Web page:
It's pretty obvious for most of us that if you're looking for a motherboard with maximum flexibility and upgrade potential, a full sized ATX board is the way to go. However, smaller boards have come a long way over the past few years, and the end result has been PCs with smaller footprints that are packed with nearly as many features as their larger sized brothers. Hence the popularity of small form factor PCs. Weighing in much less than full sized computers and often packing just as much processing power, they are gaining acceptence among enthusiasts, especially LAN gamers.
We mentioned flexibility earlier though, and that is something of the Achilles' heel of SFF PCs. Typically, you won't find more than two expansion slots, one of which is for video cards. Depending on the manufacturer, the motherboard also cannot be changed for something newer since it may be either tied into the case's design, or they do not offer an alternative PSU.
MicroATX motherboards address that problem in two ways. One, they allow for more upgrade peripherals than smaller, FlexATX motherboards, and two, you can move them around relatively easy between different cases and power supplies, including smaller cases designed specifically for these boards. Like the larger enthusiast level ATX boards, they often match the features and in the case of the Foxconn WinFast 6150K8MA-8EKRS motherboard, it offers integrated graphics. While integrated video isn't high on the list for enthusiasts, there is plenty to get excited about with Foxconn's latest. Will we be as excited at the end of the review? Read on to find out.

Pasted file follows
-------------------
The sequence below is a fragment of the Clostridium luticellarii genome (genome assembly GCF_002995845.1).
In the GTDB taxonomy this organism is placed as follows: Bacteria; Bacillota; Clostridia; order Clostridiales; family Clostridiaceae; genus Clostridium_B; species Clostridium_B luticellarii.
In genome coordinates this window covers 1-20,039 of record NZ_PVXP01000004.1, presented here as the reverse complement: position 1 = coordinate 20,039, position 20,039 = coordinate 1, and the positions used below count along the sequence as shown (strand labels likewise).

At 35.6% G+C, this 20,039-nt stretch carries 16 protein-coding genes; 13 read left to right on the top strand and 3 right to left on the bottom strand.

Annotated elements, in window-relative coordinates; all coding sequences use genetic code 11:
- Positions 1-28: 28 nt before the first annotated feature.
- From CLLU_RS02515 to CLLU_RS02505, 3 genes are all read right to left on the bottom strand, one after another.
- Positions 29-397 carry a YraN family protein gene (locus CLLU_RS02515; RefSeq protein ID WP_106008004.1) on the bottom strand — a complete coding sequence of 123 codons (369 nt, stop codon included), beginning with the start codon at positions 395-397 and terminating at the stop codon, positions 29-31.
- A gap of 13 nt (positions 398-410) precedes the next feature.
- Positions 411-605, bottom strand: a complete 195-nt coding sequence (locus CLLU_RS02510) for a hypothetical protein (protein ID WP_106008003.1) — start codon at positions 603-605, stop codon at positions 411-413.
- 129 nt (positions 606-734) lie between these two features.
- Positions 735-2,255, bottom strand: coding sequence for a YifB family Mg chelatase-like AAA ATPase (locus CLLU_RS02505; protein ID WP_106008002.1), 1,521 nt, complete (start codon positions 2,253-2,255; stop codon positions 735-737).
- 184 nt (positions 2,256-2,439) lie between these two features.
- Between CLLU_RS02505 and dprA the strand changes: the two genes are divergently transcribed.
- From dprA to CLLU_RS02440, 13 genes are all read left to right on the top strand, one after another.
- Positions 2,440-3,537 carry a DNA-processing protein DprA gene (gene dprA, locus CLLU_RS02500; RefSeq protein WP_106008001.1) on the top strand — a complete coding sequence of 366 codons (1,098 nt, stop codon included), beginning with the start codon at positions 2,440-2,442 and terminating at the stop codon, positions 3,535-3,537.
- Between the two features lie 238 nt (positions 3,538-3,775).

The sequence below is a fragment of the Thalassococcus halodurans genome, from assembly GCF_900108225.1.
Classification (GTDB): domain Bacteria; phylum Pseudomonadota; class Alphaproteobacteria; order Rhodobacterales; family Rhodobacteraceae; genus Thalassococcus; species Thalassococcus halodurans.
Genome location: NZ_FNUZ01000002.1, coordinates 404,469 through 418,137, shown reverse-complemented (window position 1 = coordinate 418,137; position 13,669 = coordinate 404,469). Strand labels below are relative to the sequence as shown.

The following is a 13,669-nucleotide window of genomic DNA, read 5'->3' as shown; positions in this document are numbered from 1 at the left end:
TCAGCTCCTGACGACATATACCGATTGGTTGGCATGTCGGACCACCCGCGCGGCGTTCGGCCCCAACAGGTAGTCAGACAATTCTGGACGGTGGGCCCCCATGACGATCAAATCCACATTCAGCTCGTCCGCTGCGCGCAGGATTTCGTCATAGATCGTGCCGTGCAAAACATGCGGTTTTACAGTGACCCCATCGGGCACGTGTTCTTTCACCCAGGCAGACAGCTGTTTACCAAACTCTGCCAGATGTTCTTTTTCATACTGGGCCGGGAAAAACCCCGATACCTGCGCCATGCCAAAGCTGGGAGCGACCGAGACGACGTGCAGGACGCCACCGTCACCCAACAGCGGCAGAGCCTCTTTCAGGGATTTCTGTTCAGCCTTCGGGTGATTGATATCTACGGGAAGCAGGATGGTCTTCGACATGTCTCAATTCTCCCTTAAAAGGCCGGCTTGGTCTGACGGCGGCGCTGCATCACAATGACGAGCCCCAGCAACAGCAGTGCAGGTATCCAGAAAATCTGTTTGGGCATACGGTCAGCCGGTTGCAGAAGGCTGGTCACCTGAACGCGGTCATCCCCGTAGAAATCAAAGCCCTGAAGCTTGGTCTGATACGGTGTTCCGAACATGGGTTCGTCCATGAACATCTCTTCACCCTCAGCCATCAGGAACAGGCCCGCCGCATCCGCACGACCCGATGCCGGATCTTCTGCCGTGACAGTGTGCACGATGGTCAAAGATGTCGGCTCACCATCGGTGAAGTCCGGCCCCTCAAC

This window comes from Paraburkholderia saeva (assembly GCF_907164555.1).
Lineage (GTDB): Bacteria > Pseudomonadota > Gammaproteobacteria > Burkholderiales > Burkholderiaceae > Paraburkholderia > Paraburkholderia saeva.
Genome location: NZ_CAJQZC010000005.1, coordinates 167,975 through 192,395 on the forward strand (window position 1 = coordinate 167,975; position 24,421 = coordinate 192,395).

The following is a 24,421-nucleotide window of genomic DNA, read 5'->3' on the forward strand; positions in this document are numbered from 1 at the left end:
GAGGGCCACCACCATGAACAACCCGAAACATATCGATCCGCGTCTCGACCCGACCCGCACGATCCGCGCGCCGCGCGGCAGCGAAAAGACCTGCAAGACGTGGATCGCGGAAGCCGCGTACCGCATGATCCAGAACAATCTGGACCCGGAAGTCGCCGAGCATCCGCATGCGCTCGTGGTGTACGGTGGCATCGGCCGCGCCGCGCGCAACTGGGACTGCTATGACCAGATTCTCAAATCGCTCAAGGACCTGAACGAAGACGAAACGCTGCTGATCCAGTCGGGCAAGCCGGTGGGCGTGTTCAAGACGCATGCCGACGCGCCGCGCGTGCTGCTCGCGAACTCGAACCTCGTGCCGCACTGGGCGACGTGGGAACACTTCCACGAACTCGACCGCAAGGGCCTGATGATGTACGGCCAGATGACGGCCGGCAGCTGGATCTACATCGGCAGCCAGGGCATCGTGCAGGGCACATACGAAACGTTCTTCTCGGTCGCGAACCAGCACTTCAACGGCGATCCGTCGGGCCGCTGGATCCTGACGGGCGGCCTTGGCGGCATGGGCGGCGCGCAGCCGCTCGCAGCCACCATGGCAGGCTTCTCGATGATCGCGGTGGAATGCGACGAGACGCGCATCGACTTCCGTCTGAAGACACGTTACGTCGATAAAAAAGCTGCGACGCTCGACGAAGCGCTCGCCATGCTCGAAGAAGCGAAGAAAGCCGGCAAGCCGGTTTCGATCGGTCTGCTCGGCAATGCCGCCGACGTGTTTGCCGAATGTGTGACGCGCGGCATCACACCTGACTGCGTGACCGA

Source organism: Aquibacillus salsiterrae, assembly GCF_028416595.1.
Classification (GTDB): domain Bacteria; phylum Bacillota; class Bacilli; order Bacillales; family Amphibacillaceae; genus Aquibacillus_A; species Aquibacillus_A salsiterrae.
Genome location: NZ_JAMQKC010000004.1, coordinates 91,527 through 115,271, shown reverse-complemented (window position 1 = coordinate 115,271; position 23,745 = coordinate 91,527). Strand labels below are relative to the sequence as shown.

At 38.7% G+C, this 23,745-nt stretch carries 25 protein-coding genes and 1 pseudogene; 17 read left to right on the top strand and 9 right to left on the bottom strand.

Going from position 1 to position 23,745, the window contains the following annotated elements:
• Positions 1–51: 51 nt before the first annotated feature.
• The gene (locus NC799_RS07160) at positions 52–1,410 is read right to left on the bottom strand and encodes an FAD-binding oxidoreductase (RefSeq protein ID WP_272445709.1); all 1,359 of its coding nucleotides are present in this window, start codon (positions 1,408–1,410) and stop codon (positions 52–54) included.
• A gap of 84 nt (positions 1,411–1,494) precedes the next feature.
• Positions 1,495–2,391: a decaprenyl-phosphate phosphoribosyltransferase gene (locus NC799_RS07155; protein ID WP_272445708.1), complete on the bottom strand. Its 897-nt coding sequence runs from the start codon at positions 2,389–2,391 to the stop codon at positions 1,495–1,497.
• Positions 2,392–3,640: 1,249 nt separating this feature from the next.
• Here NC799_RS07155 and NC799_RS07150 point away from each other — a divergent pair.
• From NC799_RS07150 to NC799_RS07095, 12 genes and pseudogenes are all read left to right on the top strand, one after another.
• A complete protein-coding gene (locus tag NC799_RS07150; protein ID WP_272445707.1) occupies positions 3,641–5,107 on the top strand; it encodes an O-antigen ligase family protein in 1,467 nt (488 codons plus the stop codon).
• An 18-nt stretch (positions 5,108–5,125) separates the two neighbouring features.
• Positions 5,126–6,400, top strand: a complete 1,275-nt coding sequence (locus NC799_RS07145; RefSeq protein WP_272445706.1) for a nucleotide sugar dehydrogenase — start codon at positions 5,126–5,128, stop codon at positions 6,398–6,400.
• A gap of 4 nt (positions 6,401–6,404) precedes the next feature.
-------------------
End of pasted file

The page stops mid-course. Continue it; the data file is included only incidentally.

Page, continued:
||AMD Socket 939, Athlon 64, Athlon X2
||Nvidia C51PV with nForce 430GE Chipset and integrated GeForce 6150 Graphics
||- Integrated Nvidia GeForce 6150 Graphics
- On-board RAID-0, 1 or 5 Controller
- On-board 5.1 Sound, 1394 Firewire
- On-Board Gigabit/100/1000T Ethernet
The Foxconn WinFast 6150K8MA-8EKRS
Foxconn throws in the usual assortment of goodies consumers should normally expect such as manuals, driver and application CDs, and storage related cables. There is a rear IO shield as well as a cable attachment for S-video out. Otherwise, things are fairly unremarkable here, but given the relatively low retail cost of the board, this shouldn't be much of a surprise.
As we've already mentioned, the Foxconn WinFast 6150K8MA-8EKRS is a MicroATX board. In terms of chassis options, you can use this board in almost all sizes of cases supporting ATX and MicroATX. Overall, the layout is very good, though there is one troublesome area which we will get to in a moment. There's really good space around the CPU socket, and the capacitors did not cause any problems for our Koolance water cooling kit, and for larger coolers such as the Zalman CPNS9500.
No noise is one strength of the board as the GeForce 6150 and nForce 430 chipsets are passively cooled. The GeForce 6150 has a large heatsink handling the cooling chores which is both good (better performance) and possibly bad. We mentioned the Zalman fit just fine on the board, but some coolers may have issues with the height of the heatsink used on the Foxconn.
You'll hear the codename C51 tossed around a lot, and C51 represents the NVIDIA GeForce 6100 series GPU and nForce 400 series MCP Southbridge. This particular Foxconn board uses the high(er) end 6150 GPU and nForce 430 combo.